Source: eLife - July 21, 2020 Category: Biomedical Science Tags: Human Biology and Medicine Neuroscience Source Type: research

Early life adversity decreases pre-adolescent fear expression by accelerating amygdala PV cell development
Early life adversity (ELA) is associated with increased risk for stress-related disorders later in life. The link between ELA and risk for psychopathology is well established but the developmental mechanisms remain unclear. Using a mouse model of resource insecurity, limited bedding (LB), we tested the effects of LB on the development of fear learning and neuronal structures involved in emotional regulation, the medial prefrontal cortex (mPFC) and basolateral amygdala (BLA). LB delayed the ability of peri-weanling (21 days old) mice to express, but not form, an auditory conditioned fear memory. LB accelerated the developme...
Source: eLife - July 21, 2020 Category: Biomedical Science Tags: Neuroscience Source Type: research

Molecular determinants of large cargo transport into the nucleus
Nucleocytoplasmic transport is tightly regulated by the nuclear pore complex (NPC). Among the thousands of molecules that cross the NPC, even very large (>15 nm) cargoes such as pathogens, mRNAs and pre-ribosomes can pass the NPC intact. For these cargoes, there is little quantitative understanding of the requirements for their nuclear import, especially the role of multivalent binding to transport receptors via nuclear localisation sequences (NLSs) and the effect of size on import efficiency. Here, we assayed nuclear import kinetics of 30 large cargo models based on four capsid-like particles in the size range of 17 &n...
Source: eLife - July 21, 2020 Category: Biomedical Science Tags: Cell Biology Structural Biology and Molecular Biophysics Source Type: research

Alcohol drinking alters stress response to predator odor via BNST kappa opioid receptor signaling in male mice
Maladaptive responses to stress are a hallmark of alcohol use disorder, but the mechanisms that underlie this are not well characterized. Here we show that kappa opioid receptor signaling in the bed nucleus of the stria terminalis (BNST) is a critical molecular substrate underlying abnormal stress responses to predator odor following heavy alcohol drinking. Exposure to predator odor during protracted withdrawal from intermittent alcohol drinking resulted in enhanced prefrontal cortex (PFC)-driven excitation of prodynorphin-containing neurons in the BNST. Furthermore, deletion of prodynorphin in the BNST and chemogenetic in...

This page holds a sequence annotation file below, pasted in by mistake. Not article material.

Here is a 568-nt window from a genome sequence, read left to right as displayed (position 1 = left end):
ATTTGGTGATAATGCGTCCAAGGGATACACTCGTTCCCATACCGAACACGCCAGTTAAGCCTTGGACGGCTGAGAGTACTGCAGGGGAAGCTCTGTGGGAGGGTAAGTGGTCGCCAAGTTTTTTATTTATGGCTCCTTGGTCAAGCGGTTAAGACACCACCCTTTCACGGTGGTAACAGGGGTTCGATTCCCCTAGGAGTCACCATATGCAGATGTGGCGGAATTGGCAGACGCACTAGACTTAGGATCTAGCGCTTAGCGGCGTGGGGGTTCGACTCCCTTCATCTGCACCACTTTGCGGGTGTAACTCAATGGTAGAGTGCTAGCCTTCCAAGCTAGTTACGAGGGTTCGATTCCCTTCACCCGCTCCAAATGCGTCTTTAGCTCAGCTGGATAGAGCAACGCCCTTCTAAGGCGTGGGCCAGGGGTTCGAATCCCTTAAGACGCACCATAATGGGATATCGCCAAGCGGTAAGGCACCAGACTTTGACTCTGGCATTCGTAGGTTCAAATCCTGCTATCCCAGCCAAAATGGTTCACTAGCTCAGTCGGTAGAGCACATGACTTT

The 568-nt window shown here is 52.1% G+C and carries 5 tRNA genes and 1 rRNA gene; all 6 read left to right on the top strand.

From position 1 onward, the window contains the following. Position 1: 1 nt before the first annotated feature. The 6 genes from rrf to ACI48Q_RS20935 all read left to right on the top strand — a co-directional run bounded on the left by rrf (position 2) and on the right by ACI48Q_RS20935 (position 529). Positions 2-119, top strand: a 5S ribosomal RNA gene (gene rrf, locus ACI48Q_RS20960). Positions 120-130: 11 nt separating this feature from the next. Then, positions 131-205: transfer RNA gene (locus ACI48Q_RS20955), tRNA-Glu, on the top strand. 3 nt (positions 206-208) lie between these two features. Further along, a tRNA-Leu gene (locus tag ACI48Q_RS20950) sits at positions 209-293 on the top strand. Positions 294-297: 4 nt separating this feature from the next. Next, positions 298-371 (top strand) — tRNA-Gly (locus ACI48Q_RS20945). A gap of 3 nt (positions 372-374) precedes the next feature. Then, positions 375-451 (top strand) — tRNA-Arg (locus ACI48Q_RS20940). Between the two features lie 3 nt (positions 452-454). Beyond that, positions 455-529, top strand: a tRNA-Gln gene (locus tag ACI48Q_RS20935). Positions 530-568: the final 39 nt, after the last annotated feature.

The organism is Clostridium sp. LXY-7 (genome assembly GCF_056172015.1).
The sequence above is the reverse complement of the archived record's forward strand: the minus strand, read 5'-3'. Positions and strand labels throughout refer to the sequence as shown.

Source: eLife - July 21, 2020 Category: Biomedical Science Tags: Neuroscience Source Type: research

New insights into the mechanism of dynein motor regulation by lissencephaly-1
Lissencephaly ( ‘smooth brain’) is a severe brain disease associated with numerous symptoms, including cognitive impairment, and shortened lifespan. The main causative gene of this disease – lissencephaly-1 (LIS1) – has been a focus of intense scrutiny since its first identification almost 30 years ago. LIS 1 is a critical regulator of the microtubule motor cytoplasmic dynein, which transports numerous cargoes throughout the cell, and is a key effector of nuclear and neuronal transport during brain development. Here, we review the role of LIS1 in cellular dynein function and discuss recent key findi...
Source: eLife - July 21, 2020 Category: Biomedical Science Tags: Biochemistry and Chemical Biology Cell Biology Source Type: research

Stem cell niche exit in < i > C. elegans < /i > via orientation and segregation of daughter cells by a cryptic cell outside the niche
Stem cells reside in and rely upon their niche to maintain stemness but must balance self-renewal with the production of daughters that leave the niche to differentiate. We discovered a mechanism of stem cell niche exit in the canonicalC. elegans distal tip cell (DTC) germ stem cell niche mediated by previously unobserved, thin, membranous protrusions of the adjacent somatic gonad cell pair (Sh1). A disproportionate number of germ cell divisions were observed at the DTC-Sh1 interface. Stem-like and differentiating cell fates segregated across this boundary. Spindles polarized, pairs of daughter cells oriented between the D...
Source: eLife - July 21, 2020 Category: Biomedical Science Tags: Developmental Biology Stem Cells and Regenerative Medicine Source Type: research

A taxonomy of seizure dynamotypes